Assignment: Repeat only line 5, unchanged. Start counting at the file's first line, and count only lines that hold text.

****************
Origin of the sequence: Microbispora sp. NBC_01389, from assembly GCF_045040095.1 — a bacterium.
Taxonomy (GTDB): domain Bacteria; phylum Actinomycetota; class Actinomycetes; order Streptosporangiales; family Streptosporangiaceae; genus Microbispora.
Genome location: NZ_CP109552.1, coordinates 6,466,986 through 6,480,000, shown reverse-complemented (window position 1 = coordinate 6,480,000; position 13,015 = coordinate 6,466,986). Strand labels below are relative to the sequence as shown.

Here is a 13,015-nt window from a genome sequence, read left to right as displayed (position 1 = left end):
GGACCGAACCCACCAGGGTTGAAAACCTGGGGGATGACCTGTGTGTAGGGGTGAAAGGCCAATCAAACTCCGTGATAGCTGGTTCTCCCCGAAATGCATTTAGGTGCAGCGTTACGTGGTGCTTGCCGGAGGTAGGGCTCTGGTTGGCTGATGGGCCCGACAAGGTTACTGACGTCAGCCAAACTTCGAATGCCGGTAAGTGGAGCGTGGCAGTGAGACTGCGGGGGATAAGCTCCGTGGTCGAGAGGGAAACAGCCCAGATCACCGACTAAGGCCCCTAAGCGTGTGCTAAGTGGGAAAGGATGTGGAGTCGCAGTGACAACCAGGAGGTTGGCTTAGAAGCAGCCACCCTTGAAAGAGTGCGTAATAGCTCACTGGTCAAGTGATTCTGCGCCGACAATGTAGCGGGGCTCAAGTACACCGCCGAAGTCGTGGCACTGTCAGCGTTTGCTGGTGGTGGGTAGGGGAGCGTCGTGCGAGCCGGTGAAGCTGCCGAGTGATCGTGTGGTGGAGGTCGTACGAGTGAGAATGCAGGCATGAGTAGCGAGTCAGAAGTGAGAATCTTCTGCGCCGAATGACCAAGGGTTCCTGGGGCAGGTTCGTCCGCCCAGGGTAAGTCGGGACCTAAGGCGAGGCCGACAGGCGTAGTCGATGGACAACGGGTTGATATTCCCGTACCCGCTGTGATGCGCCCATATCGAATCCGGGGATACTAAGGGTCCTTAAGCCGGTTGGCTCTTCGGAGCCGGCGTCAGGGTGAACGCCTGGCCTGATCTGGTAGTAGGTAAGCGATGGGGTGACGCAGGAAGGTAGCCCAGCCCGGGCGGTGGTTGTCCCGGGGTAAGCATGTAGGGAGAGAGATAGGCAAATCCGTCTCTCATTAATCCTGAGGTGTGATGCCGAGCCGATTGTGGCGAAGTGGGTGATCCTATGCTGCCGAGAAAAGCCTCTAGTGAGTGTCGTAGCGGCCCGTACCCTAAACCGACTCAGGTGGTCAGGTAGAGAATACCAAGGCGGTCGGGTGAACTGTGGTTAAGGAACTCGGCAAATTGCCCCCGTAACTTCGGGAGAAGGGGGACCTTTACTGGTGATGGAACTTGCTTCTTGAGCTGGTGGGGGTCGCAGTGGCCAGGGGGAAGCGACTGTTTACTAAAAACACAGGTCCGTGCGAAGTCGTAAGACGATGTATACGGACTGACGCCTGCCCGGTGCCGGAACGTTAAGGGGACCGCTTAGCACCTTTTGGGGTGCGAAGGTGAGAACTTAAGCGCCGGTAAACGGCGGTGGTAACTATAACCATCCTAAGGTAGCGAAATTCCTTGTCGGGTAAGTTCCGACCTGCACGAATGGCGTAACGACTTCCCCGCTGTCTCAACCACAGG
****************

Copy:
GGACCGAACCCACCAGGGTTGAAAACCTGGGGGATGACCTGTGTGTAGGGGTGAAAGGCCAATCAAACTCCGTGATAGCTGGTTCTCCCCGAAATGCATTTAGGTGCAGCGTTACGTGGTGCTTGCCGGAGGTAGGGCTCTGGTTGGCTGATGGGCCCGACAAGGTTACTGACGTCAGCCAAACTTCGAATGCCGGTAAGTGGAGCGTGGCAGTGAGACTGCGGGGGATAAGCTCCGTGGTCGAGAGGGAAACAGCCCAGATCACCGACTAAGGCCCCTAAGCGTGTGCTAAGTGGGAAAGGATGTGGAGTCGCAGTGACAACCAGGAGGTTGGCTTAGAAGCAGCCACCCTTGAAAGAGTGCGTAATAGCTCACTGGTCAAGTGATTCTGCGCCGACAATGTAGCGGGGCTCAAGTACACCGCCGAAGTCGTGGCACTGTCAGCGTTTGCTGGTGGTGGGTAGGGGAGCGTCGTGCGAGCCGGTGAAGCTGCCGAGTGATCGTGTGGTGGAGGTCGTACGAGTGAGAATGCAGGCATGAGTAGCGAGTCAGAAGTGAGAATCTTCTGCGCCGAATGACCAAGGGTTCCTGGGGCAGGTTCGTCCGCCCAGGGTAAGTCGGGACCTAAGGCGAGGCCGACAGGCGTAGTCGATGGACAACGGGTTGATATTCCCGTACCCGCTGTGATGCGCCCATATCGAATCCGGGGATACTAAGGGTCCTTAAGCCGGTTGGCTCTTCGGAGCCGGCGTCAGGGTGAACGCCTGGCCTGATCTGGTAGTAGGTAAGCGATGGGGTGACGCAGGAAGGTAGCCCAGCCCGGGCGGTGGTTGTCCCGGGGTAAGCATGTAGGGAGAGAGATAGGCAAATCCGTCTCTCATTAATCCTGAGGTGTGATGCCGAGCCGATTGTGGCGAAGTGGGTGATCCTATGCTGCCGAGAAAAGCCTCTAGTGAGTGTCGTAGCGGCCCGTACCCTAAACCGACTCAGGTGGTCAGGTAGAGAATACCAAGGCGGTCGGGTGAACTGTGGTTAAGGAACTCGGCAAATTGCCCCCGTAACTTCGGGAGAAGGGGGACCTTTACTGGTGATGGAACTTGCTTCTTGAGCTGGTGGGGGTCGCAGTGGCCAGGGGGAAGCGACTGTTTACTAAAAACACAGGTCCGTGCGAAGTCGTAAGACGATGTATACGGACTGACGCCTGCCCGGTGCCGGAACGTTAAGGGGACCGCTTAGCACCTTTTGGGGTGCGAAGGTGAGAACTTAAGCGCCGGTAAACGGCGGTGGTAACTATAACCATCCTAAGGTAGCGAAATTCCTTGTCGGGTAAGTTCCGACCTGCACGAATGGCGTAACGACTTCCCCGCTGTCTCAACCACAGG